While the Indian Army was moving its artillery and men to the Line of Actual Control (LAC) at the height of the Doklam standoff faraway in Sikkim, villagers here were honing their axes. The men and women of Niti, the last Indian village 26 km from the China border, geared up to fight should the anticipated ‘limited hostilities’ break out here instead.
“When the Doklam tension began, we knew there would be an impact on this border as well. But there was no question of abandoning our village. We fear nothing,” said Ashish Rana, the pradhan or head of Niti.
Located at the rarefied height of 3,600 m above sea level, Niti is an example of the out-migration endemic to border villages in Uttarakhand. The only people left in this scenic village are the elderly, the younger lot having gone to the plains to find livelihoods. Till a few years ago, there used to be 450 families, or 1200 people, living here. Now they are down to a handful, 70 or so, most aged over 60.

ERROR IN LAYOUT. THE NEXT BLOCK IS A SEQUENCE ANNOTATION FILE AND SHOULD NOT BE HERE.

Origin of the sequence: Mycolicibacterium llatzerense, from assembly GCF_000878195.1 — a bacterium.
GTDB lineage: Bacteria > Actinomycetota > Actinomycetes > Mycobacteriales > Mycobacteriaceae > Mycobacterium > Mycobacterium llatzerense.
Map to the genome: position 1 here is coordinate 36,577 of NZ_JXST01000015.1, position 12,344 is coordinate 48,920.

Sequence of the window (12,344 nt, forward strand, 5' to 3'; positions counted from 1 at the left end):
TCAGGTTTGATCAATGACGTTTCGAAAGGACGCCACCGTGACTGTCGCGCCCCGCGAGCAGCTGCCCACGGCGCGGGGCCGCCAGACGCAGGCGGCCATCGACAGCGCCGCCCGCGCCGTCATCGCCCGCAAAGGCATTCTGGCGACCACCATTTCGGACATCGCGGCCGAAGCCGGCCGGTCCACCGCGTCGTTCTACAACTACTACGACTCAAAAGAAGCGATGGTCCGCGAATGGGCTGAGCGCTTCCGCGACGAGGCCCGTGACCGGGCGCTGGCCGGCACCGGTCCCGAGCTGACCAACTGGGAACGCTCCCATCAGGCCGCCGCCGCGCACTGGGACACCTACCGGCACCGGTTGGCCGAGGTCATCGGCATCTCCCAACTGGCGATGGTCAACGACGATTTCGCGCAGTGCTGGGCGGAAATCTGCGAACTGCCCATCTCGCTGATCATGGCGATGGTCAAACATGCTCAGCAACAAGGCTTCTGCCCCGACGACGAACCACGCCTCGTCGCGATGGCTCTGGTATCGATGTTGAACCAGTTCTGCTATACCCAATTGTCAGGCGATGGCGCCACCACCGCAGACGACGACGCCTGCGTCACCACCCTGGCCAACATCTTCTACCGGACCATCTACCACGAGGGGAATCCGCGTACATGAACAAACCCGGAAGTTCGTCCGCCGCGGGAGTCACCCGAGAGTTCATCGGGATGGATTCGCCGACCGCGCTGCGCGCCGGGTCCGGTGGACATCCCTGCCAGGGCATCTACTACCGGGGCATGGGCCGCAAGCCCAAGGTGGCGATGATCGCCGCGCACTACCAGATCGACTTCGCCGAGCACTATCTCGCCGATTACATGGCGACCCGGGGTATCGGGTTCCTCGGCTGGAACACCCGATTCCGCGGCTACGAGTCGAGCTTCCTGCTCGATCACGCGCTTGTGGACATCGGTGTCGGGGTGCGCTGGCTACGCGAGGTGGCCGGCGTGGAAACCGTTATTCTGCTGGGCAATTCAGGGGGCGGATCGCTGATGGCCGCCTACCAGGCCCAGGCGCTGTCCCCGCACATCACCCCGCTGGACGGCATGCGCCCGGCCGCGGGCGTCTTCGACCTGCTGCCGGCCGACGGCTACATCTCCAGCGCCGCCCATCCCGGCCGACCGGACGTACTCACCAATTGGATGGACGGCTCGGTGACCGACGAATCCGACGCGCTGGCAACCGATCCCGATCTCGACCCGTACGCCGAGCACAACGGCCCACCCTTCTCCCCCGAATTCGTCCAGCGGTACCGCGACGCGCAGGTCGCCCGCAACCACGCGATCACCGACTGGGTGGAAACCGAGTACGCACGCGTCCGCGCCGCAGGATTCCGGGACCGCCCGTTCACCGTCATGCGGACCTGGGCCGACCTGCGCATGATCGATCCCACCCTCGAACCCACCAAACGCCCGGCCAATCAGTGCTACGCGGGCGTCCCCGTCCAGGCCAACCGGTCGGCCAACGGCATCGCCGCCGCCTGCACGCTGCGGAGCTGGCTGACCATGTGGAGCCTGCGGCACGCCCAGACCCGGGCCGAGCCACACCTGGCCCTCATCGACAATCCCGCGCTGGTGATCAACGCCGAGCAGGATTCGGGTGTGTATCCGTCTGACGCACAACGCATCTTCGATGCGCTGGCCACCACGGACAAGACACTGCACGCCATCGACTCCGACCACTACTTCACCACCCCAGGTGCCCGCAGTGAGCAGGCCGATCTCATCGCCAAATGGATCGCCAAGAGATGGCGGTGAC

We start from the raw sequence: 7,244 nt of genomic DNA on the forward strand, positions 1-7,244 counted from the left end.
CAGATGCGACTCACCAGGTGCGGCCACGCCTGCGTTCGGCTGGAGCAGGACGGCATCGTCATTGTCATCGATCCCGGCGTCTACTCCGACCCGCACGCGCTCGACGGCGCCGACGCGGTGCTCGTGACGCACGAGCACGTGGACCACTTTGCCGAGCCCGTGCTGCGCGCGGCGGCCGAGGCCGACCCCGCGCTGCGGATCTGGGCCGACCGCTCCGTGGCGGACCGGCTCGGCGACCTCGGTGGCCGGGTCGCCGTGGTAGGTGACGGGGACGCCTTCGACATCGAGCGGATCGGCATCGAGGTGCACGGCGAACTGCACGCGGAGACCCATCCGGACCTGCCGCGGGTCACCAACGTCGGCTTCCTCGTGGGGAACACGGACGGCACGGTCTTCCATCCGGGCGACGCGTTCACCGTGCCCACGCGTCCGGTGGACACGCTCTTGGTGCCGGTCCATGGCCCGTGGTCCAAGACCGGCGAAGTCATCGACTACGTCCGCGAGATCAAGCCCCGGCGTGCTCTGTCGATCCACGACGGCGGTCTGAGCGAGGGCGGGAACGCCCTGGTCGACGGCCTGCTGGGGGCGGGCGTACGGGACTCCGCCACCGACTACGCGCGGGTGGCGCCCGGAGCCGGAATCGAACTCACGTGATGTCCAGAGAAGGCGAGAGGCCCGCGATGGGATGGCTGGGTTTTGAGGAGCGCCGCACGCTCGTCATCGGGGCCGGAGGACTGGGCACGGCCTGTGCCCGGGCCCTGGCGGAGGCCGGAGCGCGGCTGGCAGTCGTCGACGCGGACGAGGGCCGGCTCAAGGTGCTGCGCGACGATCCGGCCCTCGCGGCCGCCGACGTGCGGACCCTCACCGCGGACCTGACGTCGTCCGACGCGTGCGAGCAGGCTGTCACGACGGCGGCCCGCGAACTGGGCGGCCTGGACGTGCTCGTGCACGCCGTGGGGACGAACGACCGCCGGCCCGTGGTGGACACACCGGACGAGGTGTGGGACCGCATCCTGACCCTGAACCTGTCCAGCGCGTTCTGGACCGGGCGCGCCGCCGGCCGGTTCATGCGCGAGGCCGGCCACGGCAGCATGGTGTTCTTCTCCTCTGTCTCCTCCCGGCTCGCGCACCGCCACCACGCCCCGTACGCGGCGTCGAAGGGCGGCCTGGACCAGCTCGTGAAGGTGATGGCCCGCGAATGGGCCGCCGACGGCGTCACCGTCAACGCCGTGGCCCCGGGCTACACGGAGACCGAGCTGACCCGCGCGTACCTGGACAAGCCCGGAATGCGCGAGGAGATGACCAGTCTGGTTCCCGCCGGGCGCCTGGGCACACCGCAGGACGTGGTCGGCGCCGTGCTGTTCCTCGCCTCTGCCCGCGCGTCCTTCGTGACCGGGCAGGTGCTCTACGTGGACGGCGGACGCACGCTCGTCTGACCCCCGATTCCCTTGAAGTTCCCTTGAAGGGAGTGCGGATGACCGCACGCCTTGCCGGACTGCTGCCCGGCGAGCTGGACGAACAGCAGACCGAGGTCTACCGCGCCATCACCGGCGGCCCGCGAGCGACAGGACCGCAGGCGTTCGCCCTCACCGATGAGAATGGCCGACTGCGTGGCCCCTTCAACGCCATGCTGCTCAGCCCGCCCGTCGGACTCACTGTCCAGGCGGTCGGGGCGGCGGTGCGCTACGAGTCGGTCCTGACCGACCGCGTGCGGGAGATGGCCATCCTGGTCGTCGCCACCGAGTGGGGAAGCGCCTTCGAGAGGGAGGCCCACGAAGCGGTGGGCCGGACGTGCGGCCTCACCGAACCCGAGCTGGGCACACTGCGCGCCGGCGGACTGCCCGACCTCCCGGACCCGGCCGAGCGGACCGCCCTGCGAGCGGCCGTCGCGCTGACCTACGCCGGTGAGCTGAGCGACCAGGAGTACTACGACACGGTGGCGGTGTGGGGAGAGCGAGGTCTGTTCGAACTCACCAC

The prospect of war seemed to have roused Niti from its slumber. Some residents who had moved down to Dehradun and Rishikesh even came back to take their axes.
Sixty-six-year-old Asha Devi smiles as she talks about her axe. “Most of us have axes. I made mine razor sharp. We asked the district administration to train us in the use of weapons.”
While axes might add only sentimental value to the artillery, Asha Devi says the people of Niti could do more. For these are expert trackers with extraordinary outdoor skills of survival in the wild for months not days. “Had there been a war, we would have been of great use to the forces. We know only to move forward with our kulhadis (axes),” says Asha Devi.
These villagers belong to the Bhotiya tribe. They used to trade with Tibet before the border was closed after the 1962 war with China. The Bhotiyas are known to be humble people but strong mentally and physically.
By: New Indian Express
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